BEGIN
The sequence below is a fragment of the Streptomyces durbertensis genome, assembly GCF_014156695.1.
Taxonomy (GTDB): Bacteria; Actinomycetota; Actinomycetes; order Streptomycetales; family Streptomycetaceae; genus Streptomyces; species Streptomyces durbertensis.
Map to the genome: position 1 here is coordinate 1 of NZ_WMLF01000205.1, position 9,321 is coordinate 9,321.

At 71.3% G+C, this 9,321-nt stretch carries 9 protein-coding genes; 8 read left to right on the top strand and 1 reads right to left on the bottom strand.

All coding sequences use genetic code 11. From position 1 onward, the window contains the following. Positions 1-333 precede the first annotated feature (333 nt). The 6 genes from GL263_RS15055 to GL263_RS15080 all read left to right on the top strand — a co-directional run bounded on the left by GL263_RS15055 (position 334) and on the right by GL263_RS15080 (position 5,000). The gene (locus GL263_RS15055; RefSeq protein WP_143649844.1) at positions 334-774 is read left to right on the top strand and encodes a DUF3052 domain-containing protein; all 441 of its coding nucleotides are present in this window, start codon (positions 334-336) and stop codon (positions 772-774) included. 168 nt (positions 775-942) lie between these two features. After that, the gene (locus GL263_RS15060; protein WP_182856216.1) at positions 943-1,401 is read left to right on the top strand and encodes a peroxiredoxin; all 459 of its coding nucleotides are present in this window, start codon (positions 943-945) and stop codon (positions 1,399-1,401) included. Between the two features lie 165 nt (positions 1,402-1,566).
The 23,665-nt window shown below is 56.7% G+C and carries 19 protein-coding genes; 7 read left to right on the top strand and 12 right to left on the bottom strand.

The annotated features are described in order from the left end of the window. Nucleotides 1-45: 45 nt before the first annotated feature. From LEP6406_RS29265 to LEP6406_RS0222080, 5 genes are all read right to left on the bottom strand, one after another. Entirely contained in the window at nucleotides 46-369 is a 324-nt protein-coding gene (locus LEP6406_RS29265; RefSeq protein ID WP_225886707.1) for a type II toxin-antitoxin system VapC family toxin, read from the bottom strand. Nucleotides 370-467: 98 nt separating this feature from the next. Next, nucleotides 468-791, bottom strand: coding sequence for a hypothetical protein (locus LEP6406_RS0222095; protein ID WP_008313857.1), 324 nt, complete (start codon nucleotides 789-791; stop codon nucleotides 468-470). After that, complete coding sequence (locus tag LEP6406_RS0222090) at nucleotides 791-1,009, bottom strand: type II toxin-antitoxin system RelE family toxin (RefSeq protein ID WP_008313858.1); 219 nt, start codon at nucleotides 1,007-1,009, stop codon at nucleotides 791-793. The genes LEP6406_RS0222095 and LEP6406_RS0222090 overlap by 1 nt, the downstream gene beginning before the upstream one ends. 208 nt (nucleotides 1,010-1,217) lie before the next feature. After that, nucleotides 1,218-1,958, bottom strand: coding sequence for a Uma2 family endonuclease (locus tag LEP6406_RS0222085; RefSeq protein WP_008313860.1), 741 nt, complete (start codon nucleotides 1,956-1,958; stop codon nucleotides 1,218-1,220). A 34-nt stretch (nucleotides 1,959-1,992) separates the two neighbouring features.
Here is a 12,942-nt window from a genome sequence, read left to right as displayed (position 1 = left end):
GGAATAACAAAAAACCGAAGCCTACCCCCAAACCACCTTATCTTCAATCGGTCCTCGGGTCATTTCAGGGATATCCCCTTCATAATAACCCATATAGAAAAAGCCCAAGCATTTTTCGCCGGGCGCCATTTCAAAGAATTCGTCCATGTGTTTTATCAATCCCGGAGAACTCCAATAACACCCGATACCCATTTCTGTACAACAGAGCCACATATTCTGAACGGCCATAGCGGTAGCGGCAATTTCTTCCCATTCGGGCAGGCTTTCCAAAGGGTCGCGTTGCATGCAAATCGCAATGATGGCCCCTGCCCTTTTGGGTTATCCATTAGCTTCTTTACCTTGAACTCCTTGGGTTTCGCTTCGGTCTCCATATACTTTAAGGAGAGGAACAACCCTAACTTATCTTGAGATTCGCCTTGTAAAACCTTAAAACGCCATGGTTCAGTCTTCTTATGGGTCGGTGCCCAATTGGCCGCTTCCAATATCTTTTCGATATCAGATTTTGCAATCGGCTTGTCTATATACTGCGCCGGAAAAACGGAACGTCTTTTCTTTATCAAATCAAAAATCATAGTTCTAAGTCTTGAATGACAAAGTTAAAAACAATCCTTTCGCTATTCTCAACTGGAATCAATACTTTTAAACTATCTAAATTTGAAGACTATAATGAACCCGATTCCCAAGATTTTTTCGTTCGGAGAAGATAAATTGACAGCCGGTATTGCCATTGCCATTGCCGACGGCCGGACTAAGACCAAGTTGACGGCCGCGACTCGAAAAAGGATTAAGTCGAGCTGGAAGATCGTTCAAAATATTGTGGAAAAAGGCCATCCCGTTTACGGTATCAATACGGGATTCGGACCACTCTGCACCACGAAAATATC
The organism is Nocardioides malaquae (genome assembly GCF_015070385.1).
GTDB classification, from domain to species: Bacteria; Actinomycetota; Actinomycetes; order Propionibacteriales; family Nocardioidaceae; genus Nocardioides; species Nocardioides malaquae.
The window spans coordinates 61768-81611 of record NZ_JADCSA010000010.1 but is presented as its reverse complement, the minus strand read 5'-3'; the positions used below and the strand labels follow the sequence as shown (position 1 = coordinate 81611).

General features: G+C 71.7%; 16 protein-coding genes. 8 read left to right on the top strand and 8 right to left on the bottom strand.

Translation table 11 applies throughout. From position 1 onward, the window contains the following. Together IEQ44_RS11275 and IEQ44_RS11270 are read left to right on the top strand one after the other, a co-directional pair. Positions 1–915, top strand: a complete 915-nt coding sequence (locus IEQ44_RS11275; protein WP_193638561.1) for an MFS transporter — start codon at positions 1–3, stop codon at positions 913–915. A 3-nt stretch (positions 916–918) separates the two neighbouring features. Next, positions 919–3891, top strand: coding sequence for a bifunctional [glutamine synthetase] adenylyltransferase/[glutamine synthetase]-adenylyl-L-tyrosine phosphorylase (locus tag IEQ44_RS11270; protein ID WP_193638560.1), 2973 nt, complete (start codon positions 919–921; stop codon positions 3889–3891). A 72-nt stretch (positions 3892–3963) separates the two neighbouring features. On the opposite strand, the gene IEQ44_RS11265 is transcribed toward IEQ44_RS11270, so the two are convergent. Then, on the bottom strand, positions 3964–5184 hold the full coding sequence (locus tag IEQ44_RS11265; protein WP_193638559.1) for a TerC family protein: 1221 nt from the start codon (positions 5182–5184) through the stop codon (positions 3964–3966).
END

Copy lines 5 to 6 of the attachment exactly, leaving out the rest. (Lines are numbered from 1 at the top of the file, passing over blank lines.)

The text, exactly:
All coding sequences use genetic code 11. From position 1 onward, the window contains the following. Positions 1-333 precede the first annotated feature (333 nt). The 6 genes from GL263_RS15055 to GL263_RS15080 all read left to right on the top strand — a co-directional run bounded on the left by GL263_RS15055 (position 334) and on the right by GL263_RS15080 (position 5,000). The gene (locus GL263_RS15055; RefSeq protein WP_143649844.1) at positions 334-774 is read left to right on the top strand and encodes a DUF3052 domain-containing protein; all 441 of its coding nucleotides are present in this window, start codon (positions 334-336) and stop codon (positions 772-774) included. 168 nt (positions 775-942) lie between these two features. After that, the gene (locus GL263_RS15060; protein WP_182856216.1) at positions 943-1,401 is read left to right on the top strand and encodes a peroxiredoxin; all 459 of its coding nucleotides are present in this window, start codon (positions 943-945) and stop codon (positions 1,399-1,401) included. Between the two features lie 165 nt (positions 1,402-1,566).
The 23,665-nt window shown below is 56.7% G+C and carries 19 protein-coding genes; 7 read left to right on the top strand and 12 right to left on the bottom strand.